Newsletter Archive

Firsts Come First

Good Learning:  Firsts Come First

I've just released my newest CD (more on that below) and as I think about the process I went through, I realized that I learned something about "firsts" and about the creative process.

I've often said that the musician's number one job is to keep growing, learning, and trying new things.  That's actually my approach to living, and it could apply to any occupation.

Danny Meyer, restaurateur of some of the best restaurants in New York, also believes in firsts. He'll often change the menu because a chef needs to learn a new skill.

Charlie Munger, business partner to the investor Warren Buffett, says that Buffett would be not be nearly as successful if he had stopped learning. He says that what Buffett has learned since he turned 65 is responsible for much of his success.

Many of my musical heroes continued to learn and change over the course of their careers.  Bob Dylan's a great example:  he keeps trying new things, sometimes puzzling his fans in the short-term, but producing work that's been recognized over time as enduring and influential.

There's a funny thing about learning, though:  if you're stretching and pushing yourself, you're taking a lot of risks.  It can feel overwhelming at times.  "I don't know how to do this!"  "I've never done this before!"   Anytime we are doing "good learning," we're probably doing a lot of things for the first time.

You haven't received this newsletter in a while, because I've been working on the aforementioned new CD.  It's called "Sunset Waltz," and this week I'm releasing it.  What I'm most excited about with this CD is how growthful it's been to create.  I tried a bunch of things for the first time.

Here's a few of the "firsts" that went into "Sunset Waltz":
  • First time writing songs of such a personal nature ("Whiskey Vacation," "Thick-Skinned Blues")
  • First time recording Phil Ochs songs ("That's the Way It's Gonna Be," "Changes")
  • First time setting a poem to music  ("Marching Still")
  • First time recording some more humorous songs  ("Existentialist Blues," "Thick-Skinned Blues")
  • First time recording a rearrangement of one of my own songs  ("Where Did You Go?")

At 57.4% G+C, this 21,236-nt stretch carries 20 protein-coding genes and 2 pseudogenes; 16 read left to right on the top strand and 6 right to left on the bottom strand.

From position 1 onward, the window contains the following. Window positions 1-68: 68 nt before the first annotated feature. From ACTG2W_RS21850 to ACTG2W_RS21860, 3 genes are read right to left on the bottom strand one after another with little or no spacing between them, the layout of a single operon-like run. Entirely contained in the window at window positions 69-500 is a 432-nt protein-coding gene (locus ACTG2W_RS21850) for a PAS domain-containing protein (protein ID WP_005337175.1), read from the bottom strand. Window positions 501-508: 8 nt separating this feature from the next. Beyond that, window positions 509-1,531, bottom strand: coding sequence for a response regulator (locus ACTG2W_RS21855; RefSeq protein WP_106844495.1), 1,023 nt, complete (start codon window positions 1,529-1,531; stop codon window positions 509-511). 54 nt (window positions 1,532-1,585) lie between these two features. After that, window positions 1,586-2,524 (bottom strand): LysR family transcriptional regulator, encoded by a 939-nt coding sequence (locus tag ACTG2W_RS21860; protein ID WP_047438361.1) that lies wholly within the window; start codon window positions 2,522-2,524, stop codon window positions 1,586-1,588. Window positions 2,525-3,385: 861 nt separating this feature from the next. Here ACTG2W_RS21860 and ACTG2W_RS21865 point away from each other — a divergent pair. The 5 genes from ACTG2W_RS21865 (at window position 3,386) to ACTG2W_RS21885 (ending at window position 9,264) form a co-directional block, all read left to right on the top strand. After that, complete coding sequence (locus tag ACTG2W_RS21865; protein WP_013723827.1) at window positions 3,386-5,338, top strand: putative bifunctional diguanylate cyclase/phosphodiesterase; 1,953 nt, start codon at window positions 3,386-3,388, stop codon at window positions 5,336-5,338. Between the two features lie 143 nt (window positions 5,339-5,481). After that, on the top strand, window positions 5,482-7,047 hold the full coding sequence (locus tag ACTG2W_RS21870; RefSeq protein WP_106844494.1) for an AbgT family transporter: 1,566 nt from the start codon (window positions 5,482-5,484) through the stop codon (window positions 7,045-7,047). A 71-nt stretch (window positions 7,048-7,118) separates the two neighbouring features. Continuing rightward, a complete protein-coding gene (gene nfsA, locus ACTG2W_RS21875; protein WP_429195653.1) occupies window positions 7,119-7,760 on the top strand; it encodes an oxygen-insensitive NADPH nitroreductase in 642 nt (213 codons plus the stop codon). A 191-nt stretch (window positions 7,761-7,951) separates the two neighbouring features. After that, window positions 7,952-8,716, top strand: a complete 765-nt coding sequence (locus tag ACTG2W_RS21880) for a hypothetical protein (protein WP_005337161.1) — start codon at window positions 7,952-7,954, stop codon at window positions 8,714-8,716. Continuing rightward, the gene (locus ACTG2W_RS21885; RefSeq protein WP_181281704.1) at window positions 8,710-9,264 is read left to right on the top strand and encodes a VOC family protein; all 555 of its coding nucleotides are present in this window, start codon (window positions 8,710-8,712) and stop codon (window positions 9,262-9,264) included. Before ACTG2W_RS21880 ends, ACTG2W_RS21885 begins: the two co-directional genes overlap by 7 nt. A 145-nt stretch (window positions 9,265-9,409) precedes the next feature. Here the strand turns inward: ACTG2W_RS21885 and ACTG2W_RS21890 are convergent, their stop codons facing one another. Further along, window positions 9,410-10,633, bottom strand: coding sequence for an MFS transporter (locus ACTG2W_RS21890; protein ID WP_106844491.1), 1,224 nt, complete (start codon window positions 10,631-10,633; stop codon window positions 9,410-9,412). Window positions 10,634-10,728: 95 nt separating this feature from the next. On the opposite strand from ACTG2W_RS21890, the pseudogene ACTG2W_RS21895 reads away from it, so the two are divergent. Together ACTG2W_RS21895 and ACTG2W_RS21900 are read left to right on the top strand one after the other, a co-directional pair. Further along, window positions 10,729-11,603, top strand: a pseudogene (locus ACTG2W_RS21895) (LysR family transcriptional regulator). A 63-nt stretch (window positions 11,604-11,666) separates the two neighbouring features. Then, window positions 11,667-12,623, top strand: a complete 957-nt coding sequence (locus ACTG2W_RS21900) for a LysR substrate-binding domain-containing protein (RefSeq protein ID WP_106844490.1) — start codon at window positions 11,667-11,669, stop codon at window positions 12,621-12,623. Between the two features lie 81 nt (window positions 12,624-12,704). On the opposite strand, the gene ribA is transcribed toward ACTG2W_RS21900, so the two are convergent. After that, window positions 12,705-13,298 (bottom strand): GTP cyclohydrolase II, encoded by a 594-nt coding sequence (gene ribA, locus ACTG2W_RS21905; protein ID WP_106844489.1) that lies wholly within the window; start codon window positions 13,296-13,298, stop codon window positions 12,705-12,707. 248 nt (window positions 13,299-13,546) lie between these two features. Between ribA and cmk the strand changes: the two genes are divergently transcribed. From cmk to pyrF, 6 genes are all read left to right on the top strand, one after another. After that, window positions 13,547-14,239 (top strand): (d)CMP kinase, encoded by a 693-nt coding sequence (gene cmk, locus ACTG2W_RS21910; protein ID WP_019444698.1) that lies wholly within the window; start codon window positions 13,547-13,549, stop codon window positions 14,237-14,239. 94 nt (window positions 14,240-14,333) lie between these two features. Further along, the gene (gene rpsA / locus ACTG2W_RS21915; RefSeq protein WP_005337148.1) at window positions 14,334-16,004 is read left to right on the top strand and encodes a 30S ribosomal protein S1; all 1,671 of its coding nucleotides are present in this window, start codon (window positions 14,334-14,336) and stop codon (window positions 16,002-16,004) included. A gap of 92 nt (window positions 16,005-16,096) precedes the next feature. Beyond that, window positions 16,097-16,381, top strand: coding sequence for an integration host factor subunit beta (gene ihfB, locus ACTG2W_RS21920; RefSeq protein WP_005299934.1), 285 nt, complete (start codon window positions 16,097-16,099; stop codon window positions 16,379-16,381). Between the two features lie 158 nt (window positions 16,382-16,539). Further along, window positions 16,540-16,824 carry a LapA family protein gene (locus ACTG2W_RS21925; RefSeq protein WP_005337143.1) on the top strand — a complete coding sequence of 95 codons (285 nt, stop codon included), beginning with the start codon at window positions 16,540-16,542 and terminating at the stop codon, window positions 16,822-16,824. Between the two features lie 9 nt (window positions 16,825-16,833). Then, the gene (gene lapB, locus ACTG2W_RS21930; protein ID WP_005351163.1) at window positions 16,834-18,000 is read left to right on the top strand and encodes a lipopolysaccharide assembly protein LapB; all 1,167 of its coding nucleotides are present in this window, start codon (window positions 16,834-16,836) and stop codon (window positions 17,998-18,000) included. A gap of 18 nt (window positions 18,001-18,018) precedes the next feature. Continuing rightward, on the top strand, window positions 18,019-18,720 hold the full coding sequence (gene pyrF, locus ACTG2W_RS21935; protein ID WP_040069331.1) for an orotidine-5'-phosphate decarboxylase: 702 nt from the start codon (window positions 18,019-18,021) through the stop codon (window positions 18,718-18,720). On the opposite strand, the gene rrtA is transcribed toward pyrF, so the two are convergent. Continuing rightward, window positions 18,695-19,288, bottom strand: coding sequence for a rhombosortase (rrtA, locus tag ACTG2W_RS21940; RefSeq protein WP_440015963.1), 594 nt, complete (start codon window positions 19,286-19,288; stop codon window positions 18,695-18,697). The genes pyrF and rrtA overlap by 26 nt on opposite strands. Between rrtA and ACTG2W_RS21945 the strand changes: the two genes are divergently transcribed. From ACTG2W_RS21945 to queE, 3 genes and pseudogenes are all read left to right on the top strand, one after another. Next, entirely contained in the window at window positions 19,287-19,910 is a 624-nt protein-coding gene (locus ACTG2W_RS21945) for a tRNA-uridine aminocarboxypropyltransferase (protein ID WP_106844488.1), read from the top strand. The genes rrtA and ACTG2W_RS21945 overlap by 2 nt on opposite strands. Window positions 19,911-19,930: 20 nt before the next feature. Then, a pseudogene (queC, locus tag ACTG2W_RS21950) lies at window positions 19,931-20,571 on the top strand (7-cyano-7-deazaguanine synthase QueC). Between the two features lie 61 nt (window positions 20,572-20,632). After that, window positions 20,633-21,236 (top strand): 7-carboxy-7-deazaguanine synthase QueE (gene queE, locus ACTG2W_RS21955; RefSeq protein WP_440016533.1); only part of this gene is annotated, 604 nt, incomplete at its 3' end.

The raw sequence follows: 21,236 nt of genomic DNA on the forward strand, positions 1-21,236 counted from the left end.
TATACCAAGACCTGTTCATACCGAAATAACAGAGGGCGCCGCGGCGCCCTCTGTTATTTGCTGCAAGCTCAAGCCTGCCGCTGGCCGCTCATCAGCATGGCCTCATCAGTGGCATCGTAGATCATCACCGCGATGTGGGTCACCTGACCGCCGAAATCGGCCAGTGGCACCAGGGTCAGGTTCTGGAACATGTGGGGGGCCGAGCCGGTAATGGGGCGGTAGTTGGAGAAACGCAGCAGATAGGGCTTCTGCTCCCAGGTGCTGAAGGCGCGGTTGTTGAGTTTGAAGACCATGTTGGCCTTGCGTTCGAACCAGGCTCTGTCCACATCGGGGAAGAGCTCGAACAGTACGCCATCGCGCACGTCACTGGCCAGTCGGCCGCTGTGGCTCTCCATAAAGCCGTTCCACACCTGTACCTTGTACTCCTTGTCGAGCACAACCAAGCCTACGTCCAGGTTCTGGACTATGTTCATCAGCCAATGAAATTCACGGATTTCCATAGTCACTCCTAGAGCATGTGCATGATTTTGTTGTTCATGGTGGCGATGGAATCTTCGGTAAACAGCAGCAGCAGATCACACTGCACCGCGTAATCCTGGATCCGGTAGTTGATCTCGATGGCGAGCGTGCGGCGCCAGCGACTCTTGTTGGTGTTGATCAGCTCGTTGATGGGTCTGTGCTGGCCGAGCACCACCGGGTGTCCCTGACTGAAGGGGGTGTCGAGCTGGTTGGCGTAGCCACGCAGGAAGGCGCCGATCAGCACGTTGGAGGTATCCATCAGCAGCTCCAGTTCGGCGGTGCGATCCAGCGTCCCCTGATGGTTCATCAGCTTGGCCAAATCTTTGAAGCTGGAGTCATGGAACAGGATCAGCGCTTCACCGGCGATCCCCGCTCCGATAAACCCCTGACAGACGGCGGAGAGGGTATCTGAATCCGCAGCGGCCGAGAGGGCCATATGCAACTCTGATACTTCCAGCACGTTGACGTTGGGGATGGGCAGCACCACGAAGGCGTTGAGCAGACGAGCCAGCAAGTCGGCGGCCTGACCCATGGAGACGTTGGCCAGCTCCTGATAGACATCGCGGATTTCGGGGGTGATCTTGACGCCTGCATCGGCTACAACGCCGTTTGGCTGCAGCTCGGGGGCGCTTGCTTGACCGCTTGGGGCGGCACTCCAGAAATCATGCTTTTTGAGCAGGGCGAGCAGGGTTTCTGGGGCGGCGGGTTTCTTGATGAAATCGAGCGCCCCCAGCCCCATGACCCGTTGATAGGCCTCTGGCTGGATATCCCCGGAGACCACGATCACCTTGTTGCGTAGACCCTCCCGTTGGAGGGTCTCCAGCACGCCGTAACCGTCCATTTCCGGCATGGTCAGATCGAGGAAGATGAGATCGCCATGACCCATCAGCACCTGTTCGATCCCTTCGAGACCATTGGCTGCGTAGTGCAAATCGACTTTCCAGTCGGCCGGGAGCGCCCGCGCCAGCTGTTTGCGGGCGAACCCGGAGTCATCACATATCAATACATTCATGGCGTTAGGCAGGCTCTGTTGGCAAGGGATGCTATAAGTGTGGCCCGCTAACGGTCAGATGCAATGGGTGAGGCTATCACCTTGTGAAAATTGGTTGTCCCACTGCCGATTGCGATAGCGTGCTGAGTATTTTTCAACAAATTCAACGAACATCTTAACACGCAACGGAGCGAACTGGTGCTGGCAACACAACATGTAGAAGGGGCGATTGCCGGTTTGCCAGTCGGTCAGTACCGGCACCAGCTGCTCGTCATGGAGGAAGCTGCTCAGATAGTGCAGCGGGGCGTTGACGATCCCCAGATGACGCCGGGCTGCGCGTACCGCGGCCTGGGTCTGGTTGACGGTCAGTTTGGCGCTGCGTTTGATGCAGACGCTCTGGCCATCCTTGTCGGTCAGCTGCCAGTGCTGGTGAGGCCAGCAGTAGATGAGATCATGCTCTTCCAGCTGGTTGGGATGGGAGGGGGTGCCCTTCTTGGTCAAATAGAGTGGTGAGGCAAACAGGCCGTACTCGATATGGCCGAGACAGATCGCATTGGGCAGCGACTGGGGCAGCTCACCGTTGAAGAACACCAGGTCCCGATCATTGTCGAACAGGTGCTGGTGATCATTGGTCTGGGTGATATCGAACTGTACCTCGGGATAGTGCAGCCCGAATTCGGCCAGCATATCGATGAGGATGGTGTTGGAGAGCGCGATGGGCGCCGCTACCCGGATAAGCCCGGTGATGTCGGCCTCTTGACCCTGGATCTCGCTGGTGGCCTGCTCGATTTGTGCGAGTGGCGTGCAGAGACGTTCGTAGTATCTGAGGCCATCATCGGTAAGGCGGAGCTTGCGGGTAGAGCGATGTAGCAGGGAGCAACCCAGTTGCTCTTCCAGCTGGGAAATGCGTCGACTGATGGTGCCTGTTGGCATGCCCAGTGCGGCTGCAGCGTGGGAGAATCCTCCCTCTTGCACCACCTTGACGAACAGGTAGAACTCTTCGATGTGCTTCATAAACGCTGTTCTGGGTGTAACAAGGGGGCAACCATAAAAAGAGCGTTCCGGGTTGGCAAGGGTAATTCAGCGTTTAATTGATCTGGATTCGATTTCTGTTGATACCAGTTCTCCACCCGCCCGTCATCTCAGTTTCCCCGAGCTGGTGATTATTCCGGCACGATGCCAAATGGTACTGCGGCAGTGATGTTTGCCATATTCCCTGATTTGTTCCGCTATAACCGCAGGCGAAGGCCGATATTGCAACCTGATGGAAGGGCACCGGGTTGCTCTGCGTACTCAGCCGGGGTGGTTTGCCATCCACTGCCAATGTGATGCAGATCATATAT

Another big first:  For the first time, I produced the CD myself, which means I was the decision-maker of first and last resort on every detail.  I had some adventures, including traveling to several different states to record a hand-picked cast of musicians.  I'm very, very happy with how it sounds.

A last "first":  This CD was financed partly through the support of many friends and listeners.  My fans pitched in like a small town in a barn-raising.   Such generous participation in the project let me line up a top-notch recording studio, top-quality musicians, and even to have great photos and artwork on the CD.   It was amazing to make exactly the artistic choices I wanted to make on this project, without discarding the best possibilities for lack of funds.  Wow.

So, "Sunset Waltz" is a CD that opened the door to several "firsts" for me.  I'd like you to enjoy "Sunset Waltz" and even more I'd like you try some "firsts" in your life along with me. What "firsts" have you done recently - or are you contemplating? Write to me - I'd love to hear about your "firsts."


To buy "Sunset Waltz" at   (link will be operational in a couple days)

Mark Erelli explains "barn-raising" as it applied to his own CD:
Charlie Munger:
Bob Dylan's "Chronicles" provides a good window into his learning and musical development.  Buy the book:


Ears and Eyes:  What I'm Listening to and Reading:
    Rev. Blind Gary Davis, "Complete Recorded Works, 1935-1949."  
          (Album is out of print, but equivalents are here:) and
    "We Insist!  Max Roach's Freedom Now Suite," featuring Abbey Lincoln.  Buy the CD:
    John Allen Paulos, "Innumeracy:  Mathematical Illiteracy and Its Consequences."   Buy the book:
    John P. MacKenzie, "Absolute Power:  How the Unitary Executive Theory is Undermining the Constitution."  Buy the book: